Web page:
“Get out here!” That’s your friend, yelling at you from your driveway in that brand new car he got for his birthday a few weeks ago. You say goodbye to your parents and hop in to go and pick up your friends so y’all can finally go to the state fair. He’s blasting Summer Nights by Lil Rob and y’all are living life, with the windows rolled down just enough that you feel the crisp air flowing through your hair. Life is great. You’re with the people you love, the friends you’ve known since you met that one day back in the science room when you were 10. And suddenly, it’s gone. Your friend decided to try and text his buddies back about the new game he just bought, unaware of the stalled truck in front of him. He’s next to you, but he’s not really there. His eyes are glazed over, his forehead gleaming with the crimson blood trickling down his face. Your best friend is passed out in the seat behind you, unconscious, but alive. His however, is not. He’s nowhere to be found and the windshield is out, You dial 911 and tell them you were in an accident, but your voice sounds foreign to you. Next thing you know, you’re in a bed. The harsh white light from the fluorescent bulb is flickering, and you hear someone sobbing. Your best friend is the only one in the room apart from a single doctor. All you can hear is your best friend crying, trying her best to keep quiet so as to not wake you up. There are two other beds in the room, but they’re empty, save for a couple of bags filled with red-stained clothing. And that’s when it hits you. They’re gone. Was the text really worth it? Think before texting and driving. It could save your life and your loved ones’ too.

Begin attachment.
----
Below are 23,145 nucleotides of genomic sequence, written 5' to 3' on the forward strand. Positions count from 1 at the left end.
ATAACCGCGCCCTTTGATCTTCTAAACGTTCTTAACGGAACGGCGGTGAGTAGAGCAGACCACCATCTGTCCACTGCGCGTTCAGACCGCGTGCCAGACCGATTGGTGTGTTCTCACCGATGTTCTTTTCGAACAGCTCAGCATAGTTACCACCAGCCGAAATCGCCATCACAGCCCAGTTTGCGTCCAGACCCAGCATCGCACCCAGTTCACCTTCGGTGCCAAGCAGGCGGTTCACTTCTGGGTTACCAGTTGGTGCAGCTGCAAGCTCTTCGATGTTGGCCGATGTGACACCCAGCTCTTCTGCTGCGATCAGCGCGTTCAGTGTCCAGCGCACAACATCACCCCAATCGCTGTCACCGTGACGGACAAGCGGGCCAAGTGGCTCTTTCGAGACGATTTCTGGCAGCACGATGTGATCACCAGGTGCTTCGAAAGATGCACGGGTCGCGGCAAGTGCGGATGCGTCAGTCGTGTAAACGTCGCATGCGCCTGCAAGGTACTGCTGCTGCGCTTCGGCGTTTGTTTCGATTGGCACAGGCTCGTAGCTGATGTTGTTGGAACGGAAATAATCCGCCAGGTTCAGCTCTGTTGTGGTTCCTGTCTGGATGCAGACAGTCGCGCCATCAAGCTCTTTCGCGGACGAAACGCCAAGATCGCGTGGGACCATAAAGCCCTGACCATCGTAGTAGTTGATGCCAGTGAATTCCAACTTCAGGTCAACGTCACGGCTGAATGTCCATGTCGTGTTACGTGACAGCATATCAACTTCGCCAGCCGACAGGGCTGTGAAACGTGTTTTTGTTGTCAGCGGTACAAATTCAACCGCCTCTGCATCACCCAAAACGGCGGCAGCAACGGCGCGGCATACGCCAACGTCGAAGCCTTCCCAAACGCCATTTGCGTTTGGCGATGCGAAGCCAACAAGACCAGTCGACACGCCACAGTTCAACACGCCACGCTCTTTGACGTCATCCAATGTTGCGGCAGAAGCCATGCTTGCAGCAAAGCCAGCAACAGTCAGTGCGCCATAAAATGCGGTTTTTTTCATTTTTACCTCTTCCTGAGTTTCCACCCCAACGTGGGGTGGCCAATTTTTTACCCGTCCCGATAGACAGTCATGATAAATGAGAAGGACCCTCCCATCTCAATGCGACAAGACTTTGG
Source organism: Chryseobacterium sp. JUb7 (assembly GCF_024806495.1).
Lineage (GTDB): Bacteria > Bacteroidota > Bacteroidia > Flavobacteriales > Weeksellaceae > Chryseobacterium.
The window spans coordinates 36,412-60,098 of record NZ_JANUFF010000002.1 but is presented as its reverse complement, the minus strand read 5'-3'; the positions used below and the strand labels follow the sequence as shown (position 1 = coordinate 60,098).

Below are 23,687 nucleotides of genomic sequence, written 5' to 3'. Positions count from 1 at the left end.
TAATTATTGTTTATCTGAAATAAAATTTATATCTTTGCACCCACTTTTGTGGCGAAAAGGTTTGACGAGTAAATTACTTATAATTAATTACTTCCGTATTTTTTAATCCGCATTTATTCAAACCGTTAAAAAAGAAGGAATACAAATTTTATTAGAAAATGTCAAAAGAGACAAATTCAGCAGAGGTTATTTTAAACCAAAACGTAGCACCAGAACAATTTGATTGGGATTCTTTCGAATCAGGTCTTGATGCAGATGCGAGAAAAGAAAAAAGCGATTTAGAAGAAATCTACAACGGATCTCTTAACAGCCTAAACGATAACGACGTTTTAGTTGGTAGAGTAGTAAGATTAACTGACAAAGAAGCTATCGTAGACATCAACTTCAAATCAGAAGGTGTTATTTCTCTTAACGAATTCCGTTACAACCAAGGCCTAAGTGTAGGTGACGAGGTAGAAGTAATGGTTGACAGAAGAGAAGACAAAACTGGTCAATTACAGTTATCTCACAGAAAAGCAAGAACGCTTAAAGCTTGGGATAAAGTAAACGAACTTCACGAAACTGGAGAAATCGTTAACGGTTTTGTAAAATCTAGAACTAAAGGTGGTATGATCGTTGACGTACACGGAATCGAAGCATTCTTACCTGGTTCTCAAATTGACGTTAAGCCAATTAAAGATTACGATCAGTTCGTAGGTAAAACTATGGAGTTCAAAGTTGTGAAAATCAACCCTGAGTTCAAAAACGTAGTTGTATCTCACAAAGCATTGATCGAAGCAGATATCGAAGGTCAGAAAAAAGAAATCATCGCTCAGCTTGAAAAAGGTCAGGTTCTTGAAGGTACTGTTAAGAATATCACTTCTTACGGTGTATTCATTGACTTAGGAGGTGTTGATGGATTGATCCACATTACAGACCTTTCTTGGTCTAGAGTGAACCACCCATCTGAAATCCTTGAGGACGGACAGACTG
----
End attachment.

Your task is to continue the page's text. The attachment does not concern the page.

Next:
This is a story I made up from stories I’ve read about in articles and heard on the TV while I was at home. I can’t stress how much of an impact it has on us daily.